Voboril and King focus their efforts on putting together an event designed to bring aspiring leaders looking for “golden nuggets” together with leading thought leaders in politics, business, and media in an informal after-work setting like this one each quarter.
Thanks to some sponsorship from the local Embassy Suites to donate a meeting room with tables and chairs, a variety of hors d’oeuvre and drink selections from MyComputerCareer.edu, the evening event was scheduled from 7:30 to 9:30 p.m.
These two hours were filled with great questions from young NCOs and officers currently serving and looking for those professional development secrets to make themselves better soldiers and leaders.
There were also those aspiring young professionals preparing to transition from the Army back into the civilian sector and a few veterans who had already transitioned and are looking for career guidance to help in their transition and to find the “right” occupation and opportunities for the next chapter in their lives.
“I am personally interested in talking points of preparing for the transition out of the service when the time comes, how to use networking events to our advantage, the advantages of community involvement, these are things I wish I took advantage of when I was in [the Army] and transitioning out,” said King.
While the evening event ended at 9:30 p.m., much of the group remained and continued to talk and ask questions, seeking insights, wisdom and knowledge from the “gray beards” in attendance.
Looking at the value of the evening event, these young professionals and emerging leaders sought to gain the insights,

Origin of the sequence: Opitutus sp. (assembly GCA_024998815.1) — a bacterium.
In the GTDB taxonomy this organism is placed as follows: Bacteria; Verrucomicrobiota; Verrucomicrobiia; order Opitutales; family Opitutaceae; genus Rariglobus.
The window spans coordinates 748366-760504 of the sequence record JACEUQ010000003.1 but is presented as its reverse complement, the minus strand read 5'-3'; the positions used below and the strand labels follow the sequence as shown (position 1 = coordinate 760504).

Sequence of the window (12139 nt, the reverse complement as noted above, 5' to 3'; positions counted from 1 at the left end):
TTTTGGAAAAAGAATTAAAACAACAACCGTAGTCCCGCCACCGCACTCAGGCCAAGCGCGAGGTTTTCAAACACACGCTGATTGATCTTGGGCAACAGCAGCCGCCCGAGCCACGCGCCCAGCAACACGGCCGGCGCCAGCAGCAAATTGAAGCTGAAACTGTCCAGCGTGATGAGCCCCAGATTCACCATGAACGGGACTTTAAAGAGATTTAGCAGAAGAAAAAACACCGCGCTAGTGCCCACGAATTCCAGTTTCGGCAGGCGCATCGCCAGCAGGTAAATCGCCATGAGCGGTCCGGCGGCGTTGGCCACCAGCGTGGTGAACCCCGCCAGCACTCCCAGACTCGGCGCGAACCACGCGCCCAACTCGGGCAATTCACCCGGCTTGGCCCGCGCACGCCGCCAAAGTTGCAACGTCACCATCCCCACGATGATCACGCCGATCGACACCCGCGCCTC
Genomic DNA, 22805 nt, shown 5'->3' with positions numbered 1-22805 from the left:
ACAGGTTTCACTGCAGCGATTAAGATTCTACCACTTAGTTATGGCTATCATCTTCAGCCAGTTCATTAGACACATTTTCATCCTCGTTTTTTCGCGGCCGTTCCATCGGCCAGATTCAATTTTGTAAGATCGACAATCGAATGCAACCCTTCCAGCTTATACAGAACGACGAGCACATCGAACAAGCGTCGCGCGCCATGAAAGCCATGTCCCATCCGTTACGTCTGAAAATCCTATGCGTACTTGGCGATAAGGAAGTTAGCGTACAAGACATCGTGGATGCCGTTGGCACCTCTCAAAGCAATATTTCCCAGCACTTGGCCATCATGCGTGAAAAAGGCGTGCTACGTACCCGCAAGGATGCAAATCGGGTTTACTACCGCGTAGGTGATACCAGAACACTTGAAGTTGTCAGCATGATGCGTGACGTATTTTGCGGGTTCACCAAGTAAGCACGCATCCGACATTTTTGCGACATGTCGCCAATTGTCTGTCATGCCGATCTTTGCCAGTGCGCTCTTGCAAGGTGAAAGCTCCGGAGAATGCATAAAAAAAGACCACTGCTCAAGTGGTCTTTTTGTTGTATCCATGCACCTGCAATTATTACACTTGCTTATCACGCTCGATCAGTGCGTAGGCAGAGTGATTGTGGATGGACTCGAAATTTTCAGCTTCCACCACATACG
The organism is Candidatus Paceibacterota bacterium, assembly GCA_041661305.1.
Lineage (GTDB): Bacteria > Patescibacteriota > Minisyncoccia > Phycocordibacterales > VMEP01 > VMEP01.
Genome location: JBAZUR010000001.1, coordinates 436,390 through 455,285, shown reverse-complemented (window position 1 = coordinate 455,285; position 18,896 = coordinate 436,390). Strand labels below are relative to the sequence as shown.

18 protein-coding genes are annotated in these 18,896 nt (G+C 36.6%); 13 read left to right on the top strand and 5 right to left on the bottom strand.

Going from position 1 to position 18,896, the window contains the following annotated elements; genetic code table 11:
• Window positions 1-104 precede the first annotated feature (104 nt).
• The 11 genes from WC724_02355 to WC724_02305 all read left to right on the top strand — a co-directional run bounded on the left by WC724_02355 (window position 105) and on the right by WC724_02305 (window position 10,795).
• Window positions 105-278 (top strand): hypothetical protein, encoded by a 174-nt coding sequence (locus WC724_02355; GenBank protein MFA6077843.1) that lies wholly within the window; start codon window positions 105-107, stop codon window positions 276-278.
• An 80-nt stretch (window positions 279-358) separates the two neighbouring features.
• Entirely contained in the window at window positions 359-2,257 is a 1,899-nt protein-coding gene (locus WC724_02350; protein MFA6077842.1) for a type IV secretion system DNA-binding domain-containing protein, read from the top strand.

wisdom and knowledge of dozens of officers and NCOs who influenced and developed these senior leaders over many years in uniform and in their post-Army careers working in the civilian sector.
These emerging leaders and young professionals tapped into an ocean of hundreds of years of leadership, professional development, educational and mentoring experiences in a single evening venue.
My visit to Tennessee and Kentucky was sponsored by the AUSA Fort Campbell Chapter.
William (Bill) Harpel, chapter president and civilian aide to the secretary of the Army (CASA), and the very talented and engaged Allisha Lee, chapter vice president for emerging leaders and young professionals who also serves as the Young Professional Subject Matter Expert for 2nd Region and works as the Campus Director for Hopkinsville Community College, sponsored my visit.
Lee and I visited the NCO Academy where we had the opportunity to have lunch with a group of young specialists, emerging leaders who expect to be promoted in the weeks ahead following their successful graduation and return to their home station unit.
Lee said, “A common misconception that I have seen is that younger generations have a lack of interest in the ‘old’ way of doing things.”
Adding, “I think that is generally untrue and that many of us realize the importance of mentors/champions and maintaining the organizational/historical knowledge to pass on.”
Throughout the lunch period we talked about taking charge for the first time, what to look for when selecting mentors, dealing with soldiers who challenge your authority and how to build a loyal and disciplined team.
We also talked about the importance of leading by example and investing in your people through education opportunities and the returned value of educated soldiers for their units.
Following lunch, I had the opportunity to congratulate 84 college graduates on their completion of either an associates, bachelor, graduate or doctoral degree from a variety of colleges, universities and schools.
In addition to congratulating them on achieving this milestone in their journey to completing their educational goals, the message was “don’t stop.”
I encouraged those who have an associate degree to continue their pursuit of a bachelor degree and if they have an undergraduate degree, keep going to attain that graduate level education.